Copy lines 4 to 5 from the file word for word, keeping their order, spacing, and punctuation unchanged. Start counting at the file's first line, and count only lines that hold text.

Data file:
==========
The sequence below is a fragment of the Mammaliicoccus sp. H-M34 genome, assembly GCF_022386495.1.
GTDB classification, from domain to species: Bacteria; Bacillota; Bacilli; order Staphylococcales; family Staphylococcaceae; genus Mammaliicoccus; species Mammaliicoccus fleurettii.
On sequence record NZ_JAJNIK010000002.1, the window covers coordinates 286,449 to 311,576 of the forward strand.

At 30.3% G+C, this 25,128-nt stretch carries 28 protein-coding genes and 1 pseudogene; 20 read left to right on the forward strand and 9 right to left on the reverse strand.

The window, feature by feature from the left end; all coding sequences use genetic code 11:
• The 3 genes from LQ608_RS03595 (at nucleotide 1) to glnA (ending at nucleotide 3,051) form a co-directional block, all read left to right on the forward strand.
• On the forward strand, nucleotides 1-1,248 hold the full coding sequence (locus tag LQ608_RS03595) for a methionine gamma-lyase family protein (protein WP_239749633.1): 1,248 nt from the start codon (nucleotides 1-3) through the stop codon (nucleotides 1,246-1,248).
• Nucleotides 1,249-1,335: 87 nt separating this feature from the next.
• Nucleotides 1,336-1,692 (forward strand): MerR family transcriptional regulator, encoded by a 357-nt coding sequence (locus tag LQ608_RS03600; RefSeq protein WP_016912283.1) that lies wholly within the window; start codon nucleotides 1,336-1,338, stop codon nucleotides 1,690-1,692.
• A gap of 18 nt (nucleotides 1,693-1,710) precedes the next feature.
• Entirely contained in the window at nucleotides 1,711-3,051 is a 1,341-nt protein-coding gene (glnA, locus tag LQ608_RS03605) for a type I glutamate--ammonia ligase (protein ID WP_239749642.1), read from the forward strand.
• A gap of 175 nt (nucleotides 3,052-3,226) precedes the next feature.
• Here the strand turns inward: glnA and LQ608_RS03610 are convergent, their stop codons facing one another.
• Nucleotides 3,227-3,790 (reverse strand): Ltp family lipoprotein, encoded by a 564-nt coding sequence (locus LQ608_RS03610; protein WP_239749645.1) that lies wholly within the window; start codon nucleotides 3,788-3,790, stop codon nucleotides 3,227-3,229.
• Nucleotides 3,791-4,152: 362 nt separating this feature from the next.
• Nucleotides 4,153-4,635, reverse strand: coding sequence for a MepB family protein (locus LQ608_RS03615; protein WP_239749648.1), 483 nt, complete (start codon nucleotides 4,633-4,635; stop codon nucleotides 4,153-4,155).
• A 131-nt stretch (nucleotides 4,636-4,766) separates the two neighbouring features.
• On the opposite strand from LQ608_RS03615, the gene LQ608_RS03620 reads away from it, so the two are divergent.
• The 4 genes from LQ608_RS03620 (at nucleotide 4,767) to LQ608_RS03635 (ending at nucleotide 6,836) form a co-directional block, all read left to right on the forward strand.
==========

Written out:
At 30.3% G+C, this 25,128-nt stretch carries 28 protein-coding genes and 1 pseudogene; 20 read left to right on the forward strand and 9 right to left on the reverse strand.

The window, feature by feature from the left end; all coding sequences use genetic code 11: